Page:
In 2015, the rate of electronic theft, fraud, and cyber invasion rocketed. Hacking is now an established criminal enterprise, and the easier the target—the more likely it is to be hacked. The average cost of a single business hack can run from $30,000 to millions of dollars. Can you afford to ignore this issue?
Entrepreneurs with fewer than 100 employees often think themselves too small to attract the interest of cyber criminals. Unfortunately, small business is a prime hacking target for a number of reasons including:
- Small businesses have financial assets worth stealing
- The intellectual property and tech owned and used by a small business makes a good target
- Because they have fewer resources, smaller firms and businesses usually do not have sufficient cyber protection
- Small businesses may provide third party access to the network of a larger, better protected company
A recent article in The New York Times notes that a single hacking incident, or a series of distributed denial of service (DDoS) attacks, can take your business down for good.
DDoS attacks occur when a bad actor aims an autobot network at your website—overwhelming and crashing your server. Your web presence and ecommerce, are dead.
Increasingly, hackers are using chaos as a diversion. While you, or a computer security expert, try to get your website back up, the hacker quietly launches malicious code which can be remotely manipulated later, when you think the crisis has passed.
When people talk about a computer virus, spyware, or adware, they are talking about malware, or malicious programs used to damage systems and steal information. Ransomware is a form of malware, and like the name implies, the software locks up your system until you pay for its release.
The problem is, payment of the ransom may—or may not—end with the happy return of your essential business files. Although hackers have a financial interest in returning your files intact, a small mistake can scramble your files, costing you not only the ransom—but your data as well.
On the cloud, or on your own server, cyber crime is a growth industry and your enterprise will eventually be a target.
Five tips to protect your small business from cyber attack
I am a business growth expert who helps clients make smart moves with their marketing—and automated marketing software. A natural computer geek, I know a few things about protecting digital assets.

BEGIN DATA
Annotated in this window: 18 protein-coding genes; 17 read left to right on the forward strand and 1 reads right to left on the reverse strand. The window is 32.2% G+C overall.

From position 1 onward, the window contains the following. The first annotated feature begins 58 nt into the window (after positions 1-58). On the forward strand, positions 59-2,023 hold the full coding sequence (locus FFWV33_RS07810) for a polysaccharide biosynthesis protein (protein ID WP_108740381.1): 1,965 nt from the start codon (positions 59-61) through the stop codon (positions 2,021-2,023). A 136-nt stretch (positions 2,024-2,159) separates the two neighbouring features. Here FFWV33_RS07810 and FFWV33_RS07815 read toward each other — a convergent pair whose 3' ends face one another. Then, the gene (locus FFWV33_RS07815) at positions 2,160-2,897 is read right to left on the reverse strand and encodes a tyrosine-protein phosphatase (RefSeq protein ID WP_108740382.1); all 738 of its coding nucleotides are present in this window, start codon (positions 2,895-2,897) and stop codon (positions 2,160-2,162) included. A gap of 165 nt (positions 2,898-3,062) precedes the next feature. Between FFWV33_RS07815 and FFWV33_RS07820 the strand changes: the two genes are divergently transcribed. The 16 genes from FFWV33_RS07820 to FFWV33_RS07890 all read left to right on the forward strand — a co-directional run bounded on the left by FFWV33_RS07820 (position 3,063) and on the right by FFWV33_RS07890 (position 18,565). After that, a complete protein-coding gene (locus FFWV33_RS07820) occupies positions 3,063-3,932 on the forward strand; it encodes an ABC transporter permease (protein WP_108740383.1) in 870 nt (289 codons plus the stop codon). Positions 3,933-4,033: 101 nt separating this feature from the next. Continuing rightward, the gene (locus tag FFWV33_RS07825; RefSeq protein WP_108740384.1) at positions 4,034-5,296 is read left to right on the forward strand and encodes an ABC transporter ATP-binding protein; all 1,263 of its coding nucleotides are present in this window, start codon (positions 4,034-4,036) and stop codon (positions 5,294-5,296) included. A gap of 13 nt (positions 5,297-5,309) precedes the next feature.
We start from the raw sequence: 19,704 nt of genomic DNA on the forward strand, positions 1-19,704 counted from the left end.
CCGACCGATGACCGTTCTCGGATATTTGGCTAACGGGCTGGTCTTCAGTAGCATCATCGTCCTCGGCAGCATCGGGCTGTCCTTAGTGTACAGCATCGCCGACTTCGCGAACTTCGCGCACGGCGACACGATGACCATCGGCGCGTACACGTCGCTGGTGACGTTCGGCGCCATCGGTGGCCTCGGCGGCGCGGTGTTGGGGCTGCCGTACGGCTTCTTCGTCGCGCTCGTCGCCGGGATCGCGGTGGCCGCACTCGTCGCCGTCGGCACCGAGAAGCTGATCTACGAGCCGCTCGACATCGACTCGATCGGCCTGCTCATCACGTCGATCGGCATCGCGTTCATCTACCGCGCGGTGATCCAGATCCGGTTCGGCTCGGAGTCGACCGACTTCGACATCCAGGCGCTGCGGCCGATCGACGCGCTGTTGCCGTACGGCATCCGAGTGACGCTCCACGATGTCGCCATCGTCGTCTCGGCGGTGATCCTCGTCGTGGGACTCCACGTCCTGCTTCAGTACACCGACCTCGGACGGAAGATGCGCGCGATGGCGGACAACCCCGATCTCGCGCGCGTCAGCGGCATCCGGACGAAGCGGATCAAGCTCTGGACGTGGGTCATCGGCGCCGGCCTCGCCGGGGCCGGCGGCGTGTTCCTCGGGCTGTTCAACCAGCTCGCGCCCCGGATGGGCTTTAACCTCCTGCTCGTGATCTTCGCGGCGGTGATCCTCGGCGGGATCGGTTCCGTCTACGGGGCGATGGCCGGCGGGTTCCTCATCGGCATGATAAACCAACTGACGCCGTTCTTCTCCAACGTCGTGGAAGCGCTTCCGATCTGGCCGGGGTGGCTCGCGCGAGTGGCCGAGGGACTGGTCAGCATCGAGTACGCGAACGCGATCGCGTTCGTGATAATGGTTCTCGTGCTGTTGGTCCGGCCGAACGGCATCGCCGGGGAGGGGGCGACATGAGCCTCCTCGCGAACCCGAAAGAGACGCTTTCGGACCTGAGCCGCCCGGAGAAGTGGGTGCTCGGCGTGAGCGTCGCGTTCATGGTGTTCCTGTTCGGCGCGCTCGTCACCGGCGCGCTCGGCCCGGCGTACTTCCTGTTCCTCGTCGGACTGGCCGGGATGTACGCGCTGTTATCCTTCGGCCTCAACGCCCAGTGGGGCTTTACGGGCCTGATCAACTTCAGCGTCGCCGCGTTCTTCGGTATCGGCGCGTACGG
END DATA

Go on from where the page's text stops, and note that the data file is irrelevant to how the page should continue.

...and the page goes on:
As much as you may not want to deal with cyber stuff, take a deep breath and take a look at these tips. Being aware of the vulnerability of your small business is half the battle:
- Assessment: Unless it is your area of interest, chances are good you are not a cyber security expert, nor do you have one on staff. This is a good place to take advantage of outsourcing. Get referrals, make some calls, and bring someone on board to assess the security of your operation, from point of sale to data archives. Make sure you work with a company familiar with the concerns—and vulnerabilities—of small businesses.
- Education: With assessment in hand, you might be shocked to realize your vulnerability. There are resources available to deepen your understanding of how to help yourself. The Federal Communications Commission (FCC) and the Small Business Administration (SBA) offer free tips and training to help you get up to speed.
- Update and test: After you create goals and security parameters for your business, use a qualified security vendor to upgrade your system and your overall approach to online and network security. You may want to engage in penetration testing (called pen-testing) to safely gauge the effectiveness of your security update.
Train your workforce about social engineering techniques like phishing. A click on an attachment, or a safe-looking link, in an email can quickly lead to a serious data breach incident. Make cyber security a common conversation with employees, and update their knowledge frequently on best practices.
- Consider insurance: Check out cyberinsurance to cover business losses in the event you are hacked. Your costs could include liability to customers who suffer exposure or theft of personal information, the cost of managing the data breach, business interruption and more.
Be aware that rates for cyberinsurance are rising just as fast as the hacking rates. You may find insurers provide expensive coverage for less than the damage you might suffer.
Plus, some insurers and banks are pushing back on claims—litigating incidents where employee mistakes led to the breach. Another good reason for assessment, protection, and pen-testing is that you could get better rates when you try to apply for cyberinsurance.
The profit you see from your small business depends on secure doors and windows to your data, and your service. Don’t skimp on cyber security.
Just like network safety, earning more profit does not happen by accident. When you are ready to move ahead on a new plan for profit this year—I hope you call me at 585-633-7563.
Yours in profit,